Tuesday, May 19, 2015

Healing My Heart Through Connection - #1000Speak


"The energy that exists between people when they feel seen, heard, and valued;
when they can give and receive without judgement;
and when they derive sustenance and strength from the relationship."

Brené Brown - "The Gifts of Imperfection"

Shameful Confession: When I was in my mid-20’s, a co-worker suffered a miscarriage. No one had known she was pregnant. In fact, she had just recently returned from maternity leave. When I heard the news, I incredulously remarked to another co-worker “Are you serious? She needs to take three days off over a miscarriage??? But she JUST had a baby! What is there to be so upset about?!”

I am utterly ashamed to admit that I acted so insensitively. I’m horrified at my lack of compassion. But I was young, stupid, and clueless. In my ignorant mind, losing a pregnancy or even a baby, was like losing a jacket. If you already had another jacket, then there was nothing really to be so upset about. And if you didn’t own another jacket, you could just get a new one…Until I lost my own baby through miscarriage and suddenly I understood.

It turns out a miscarriage wasn’t just a miscarriage. Maybe for some it is, but for me it was life-shattering. It wasn’t just the loss of a pregnancy. It was the loss of my son; the loss of my dreams for that baby; the loss of my hopes of mothering that tiny bundle; the loss of my plans for the future with that child. I lost a piece of me. The loss was the deepest pain I have ever experienced and I felt the most alone I have ever felt in my life.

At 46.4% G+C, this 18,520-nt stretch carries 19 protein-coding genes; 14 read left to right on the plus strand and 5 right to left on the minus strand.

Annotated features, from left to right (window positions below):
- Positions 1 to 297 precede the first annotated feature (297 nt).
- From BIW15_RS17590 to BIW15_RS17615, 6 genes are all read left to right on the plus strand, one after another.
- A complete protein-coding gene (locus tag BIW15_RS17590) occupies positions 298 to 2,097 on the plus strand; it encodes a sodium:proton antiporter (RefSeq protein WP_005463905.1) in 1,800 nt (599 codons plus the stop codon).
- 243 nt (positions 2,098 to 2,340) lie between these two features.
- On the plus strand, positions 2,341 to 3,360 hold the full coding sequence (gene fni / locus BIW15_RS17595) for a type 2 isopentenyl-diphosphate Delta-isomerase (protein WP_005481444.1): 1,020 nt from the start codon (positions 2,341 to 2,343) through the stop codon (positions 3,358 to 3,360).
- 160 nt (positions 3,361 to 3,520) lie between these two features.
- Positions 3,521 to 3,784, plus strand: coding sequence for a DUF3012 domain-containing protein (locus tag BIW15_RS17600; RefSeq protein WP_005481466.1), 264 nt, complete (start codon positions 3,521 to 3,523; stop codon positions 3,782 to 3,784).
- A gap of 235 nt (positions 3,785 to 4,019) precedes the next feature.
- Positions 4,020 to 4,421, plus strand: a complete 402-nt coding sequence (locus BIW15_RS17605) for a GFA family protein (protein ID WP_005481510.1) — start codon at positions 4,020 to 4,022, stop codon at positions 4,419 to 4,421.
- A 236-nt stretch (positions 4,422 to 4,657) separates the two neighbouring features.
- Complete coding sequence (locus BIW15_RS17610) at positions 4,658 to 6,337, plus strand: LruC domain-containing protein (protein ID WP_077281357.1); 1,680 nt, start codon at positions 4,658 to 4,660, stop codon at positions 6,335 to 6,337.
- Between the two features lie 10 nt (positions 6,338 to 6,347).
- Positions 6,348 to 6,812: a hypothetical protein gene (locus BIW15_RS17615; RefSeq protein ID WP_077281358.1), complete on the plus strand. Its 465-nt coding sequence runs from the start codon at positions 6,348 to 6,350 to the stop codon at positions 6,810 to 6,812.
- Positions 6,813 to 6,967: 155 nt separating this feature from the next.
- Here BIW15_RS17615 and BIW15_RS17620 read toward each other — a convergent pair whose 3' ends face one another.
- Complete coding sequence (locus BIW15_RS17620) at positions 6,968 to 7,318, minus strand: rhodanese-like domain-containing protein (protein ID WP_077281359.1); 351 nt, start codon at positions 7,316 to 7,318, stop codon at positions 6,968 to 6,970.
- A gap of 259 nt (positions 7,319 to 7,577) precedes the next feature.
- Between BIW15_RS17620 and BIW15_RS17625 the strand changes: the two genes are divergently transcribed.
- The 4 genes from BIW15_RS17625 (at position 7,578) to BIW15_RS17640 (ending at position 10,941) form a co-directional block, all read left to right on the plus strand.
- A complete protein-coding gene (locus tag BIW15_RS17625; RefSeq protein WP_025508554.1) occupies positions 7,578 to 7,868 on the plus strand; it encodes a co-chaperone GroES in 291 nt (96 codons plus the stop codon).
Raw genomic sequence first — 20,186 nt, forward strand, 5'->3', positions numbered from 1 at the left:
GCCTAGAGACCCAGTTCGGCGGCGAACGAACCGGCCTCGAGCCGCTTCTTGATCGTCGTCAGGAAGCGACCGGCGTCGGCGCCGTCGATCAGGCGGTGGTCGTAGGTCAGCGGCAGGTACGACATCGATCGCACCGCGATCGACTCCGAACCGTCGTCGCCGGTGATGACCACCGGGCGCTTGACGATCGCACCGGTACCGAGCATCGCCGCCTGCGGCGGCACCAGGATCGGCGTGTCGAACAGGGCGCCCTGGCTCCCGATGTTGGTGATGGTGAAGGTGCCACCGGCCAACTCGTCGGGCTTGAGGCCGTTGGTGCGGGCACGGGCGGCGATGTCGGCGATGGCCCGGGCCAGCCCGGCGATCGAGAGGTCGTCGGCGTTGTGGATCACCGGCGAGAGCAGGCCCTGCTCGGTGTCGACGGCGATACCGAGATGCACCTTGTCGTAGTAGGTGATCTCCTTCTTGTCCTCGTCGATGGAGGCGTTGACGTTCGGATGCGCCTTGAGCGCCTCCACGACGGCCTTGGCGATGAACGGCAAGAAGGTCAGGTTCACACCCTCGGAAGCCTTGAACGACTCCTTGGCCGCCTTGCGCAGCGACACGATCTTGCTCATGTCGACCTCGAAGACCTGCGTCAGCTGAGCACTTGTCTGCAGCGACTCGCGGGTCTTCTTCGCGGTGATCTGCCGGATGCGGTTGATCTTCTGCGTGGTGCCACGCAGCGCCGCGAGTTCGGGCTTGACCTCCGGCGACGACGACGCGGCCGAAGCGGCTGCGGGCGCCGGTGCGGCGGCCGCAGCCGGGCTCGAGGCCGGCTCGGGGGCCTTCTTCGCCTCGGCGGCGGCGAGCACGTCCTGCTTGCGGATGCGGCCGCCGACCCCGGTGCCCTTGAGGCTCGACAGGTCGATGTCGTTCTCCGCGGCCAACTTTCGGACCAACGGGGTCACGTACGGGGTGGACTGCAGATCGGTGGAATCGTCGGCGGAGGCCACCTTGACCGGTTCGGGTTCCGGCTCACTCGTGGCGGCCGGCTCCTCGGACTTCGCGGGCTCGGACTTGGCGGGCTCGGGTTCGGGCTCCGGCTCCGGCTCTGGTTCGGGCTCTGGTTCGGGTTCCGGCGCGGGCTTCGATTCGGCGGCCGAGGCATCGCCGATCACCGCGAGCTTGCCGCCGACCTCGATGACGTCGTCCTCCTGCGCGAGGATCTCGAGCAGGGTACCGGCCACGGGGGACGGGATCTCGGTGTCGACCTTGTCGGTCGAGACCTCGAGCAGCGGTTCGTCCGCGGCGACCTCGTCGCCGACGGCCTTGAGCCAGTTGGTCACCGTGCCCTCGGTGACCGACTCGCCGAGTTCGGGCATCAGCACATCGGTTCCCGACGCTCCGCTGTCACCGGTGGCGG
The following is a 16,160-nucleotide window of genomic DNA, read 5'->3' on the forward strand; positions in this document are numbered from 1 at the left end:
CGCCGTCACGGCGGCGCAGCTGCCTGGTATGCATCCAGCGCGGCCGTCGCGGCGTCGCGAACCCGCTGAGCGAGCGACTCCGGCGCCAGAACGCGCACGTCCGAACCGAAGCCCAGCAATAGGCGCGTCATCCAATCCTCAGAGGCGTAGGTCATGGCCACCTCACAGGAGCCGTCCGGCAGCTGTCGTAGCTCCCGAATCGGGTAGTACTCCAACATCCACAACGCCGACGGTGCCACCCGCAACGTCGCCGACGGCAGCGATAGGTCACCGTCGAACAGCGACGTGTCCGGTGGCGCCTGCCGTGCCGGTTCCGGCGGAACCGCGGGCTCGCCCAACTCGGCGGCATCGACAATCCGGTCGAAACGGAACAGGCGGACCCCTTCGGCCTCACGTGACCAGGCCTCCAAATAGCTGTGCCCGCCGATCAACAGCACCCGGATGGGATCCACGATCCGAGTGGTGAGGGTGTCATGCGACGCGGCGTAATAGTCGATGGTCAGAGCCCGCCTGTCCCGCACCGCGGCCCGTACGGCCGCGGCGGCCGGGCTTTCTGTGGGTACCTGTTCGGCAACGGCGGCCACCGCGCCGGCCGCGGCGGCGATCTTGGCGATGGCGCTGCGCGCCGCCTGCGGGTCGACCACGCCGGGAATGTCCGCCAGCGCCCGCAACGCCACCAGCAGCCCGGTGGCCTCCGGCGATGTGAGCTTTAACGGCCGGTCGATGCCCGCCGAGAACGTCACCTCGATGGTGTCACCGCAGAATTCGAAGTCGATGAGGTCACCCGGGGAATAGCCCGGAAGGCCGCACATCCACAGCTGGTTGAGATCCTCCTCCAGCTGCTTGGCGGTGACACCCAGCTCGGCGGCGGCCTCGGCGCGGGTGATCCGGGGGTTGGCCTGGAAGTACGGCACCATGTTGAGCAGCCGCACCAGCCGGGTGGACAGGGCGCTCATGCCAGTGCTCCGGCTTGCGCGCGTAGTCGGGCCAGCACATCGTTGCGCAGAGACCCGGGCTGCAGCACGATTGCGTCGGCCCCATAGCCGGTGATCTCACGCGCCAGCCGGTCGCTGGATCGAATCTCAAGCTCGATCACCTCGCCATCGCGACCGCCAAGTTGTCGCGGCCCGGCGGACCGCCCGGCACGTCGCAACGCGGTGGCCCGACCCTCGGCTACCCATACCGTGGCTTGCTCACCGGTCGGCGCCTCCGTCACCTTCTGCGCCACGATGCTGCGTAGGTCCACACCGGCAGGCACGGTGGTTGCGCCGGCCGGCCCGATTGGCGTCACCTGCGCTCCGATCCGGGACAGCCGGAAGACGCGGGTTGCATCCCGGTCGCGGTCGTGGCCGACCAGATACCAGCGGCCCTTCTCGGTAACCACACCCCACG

As the weeks went by, my friends and loved ones grew tired of my depressive state. They didn’t know what to do with me. They didn’t know what to say to make me “all better” and “back to normal”. Some thought I was seeking drama; thriving on the attention; being difficult; overreacting; not getting over it quickly enough. I felt disconnected from most of the people in my life. They simply didn’t get me.

I knew there were others out there like me. I spent countless hours, night after night, on baby loss websites and message boards where I was able to express my grief with other bereaved mothers.  But the greatest blessing of all came when I discovered Healing Hearts, a local Pregnancy and Infant Loss Support Group.

Saturday, May 16, 2015

Stop Shoulding On Yourself

How many times a day do you “should on yourself”? I do it more times than I can count. I beat myself up for all the things I should be doing – like mundane chores or the bigger stuff – the stuff that we are expected to do or the stuff that feels like the right thing to do – like do a favor for someone or lend someone money or take care of someone’s problems. We put so much pressure on ourselves to live up to our own expectations as well as everyone else’s because we worry about what others will say or think. We fear judgment.

It feels selfish to put ourselves first and do what we actually want to do versus what we think we should do. But the majority of us have been conditioned since birth to “do the right thing” even if it means it’s not what is in your heart. We are taught to sacrifice our own emotional needs in order to please others. We learn early on in life that our needs are not as important as someone else’s. We believe that it is better to look good in someone else’s eyes than to feel good in our own hearts. We are burdened with guilt if we choose to follow what we want to do instead of what we think we should do.